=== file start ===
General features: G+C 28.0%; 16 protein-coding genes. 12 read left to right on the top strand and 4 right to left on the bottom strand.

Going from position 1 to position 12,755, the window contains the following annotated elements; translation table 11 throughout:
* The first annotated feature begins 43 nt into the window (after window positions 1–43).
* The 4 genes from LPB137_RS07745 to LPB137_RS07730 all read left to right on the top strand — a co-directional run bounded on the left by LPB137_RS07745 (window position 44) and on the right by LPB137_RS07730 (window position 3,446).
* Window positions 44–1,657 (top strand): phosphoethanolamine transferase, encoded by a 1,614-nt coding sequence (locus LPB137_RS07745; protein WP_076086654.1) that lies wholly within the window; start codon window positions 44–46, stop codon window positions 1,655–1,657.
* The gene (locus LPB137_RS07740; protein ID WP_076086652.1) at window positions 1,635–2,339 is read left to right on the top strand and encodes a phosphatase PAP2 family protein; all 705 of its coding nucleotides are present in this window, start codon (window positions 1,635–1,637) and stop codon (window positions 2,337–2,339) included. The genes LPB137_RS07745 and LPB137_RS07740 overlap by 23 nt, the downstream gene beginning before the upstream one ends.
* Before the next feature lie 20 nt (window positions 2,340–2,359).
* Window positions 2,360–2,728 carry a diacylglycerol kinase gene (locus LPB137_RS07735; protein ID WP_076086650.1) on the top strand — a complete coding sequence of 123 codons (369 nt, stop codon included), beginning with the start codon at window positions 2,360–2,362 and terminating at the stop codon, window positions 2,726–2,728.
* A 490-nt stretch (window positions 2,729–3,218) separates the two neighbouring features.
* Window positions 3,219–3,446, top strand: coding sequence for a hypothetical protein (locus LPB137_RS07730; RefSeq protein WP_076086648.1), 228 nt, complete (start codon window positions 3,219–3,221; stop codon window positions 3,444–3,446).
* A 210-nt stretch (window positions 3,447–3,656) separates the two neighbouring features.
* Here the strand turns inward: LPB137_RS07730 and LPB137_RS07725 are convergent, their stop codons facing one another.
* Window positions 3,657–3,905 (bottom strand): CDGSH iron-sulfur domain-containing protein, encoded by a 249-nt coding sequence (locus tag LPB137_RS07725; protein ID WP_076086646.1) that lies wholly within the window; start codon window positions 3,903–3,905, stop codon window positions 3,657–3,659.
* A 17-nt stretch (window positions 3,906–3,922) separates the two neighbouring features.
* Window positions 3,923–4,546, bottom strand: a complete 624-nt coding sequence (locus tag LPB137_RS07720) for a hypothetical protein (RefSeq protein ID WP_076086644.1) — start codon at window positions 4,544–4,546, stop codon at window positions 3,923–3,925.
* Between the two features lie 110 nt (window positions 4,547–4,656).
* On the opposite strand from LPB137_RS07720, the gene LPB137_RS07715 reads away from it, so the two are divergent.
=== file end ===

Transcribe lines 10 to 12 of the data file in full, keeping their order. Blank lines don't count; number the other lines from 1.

* Window positions 3,219–3,446, top strand: coding sequence for a hypothetical protein (locus LPB137_RS07730; RefSeq protein WP_076086648.1), 228 nt, complete (start codon window positions 3,219–3,221; stop codon window positions 3,444–3,446).
* A 210-nt stretch (window positions 3,447–3,656) separates the two neighbouring features.
* Here the strand turns inward: LPB137_RS07730 and LPB137_RS07725 are convergent, their stop codons facing one another.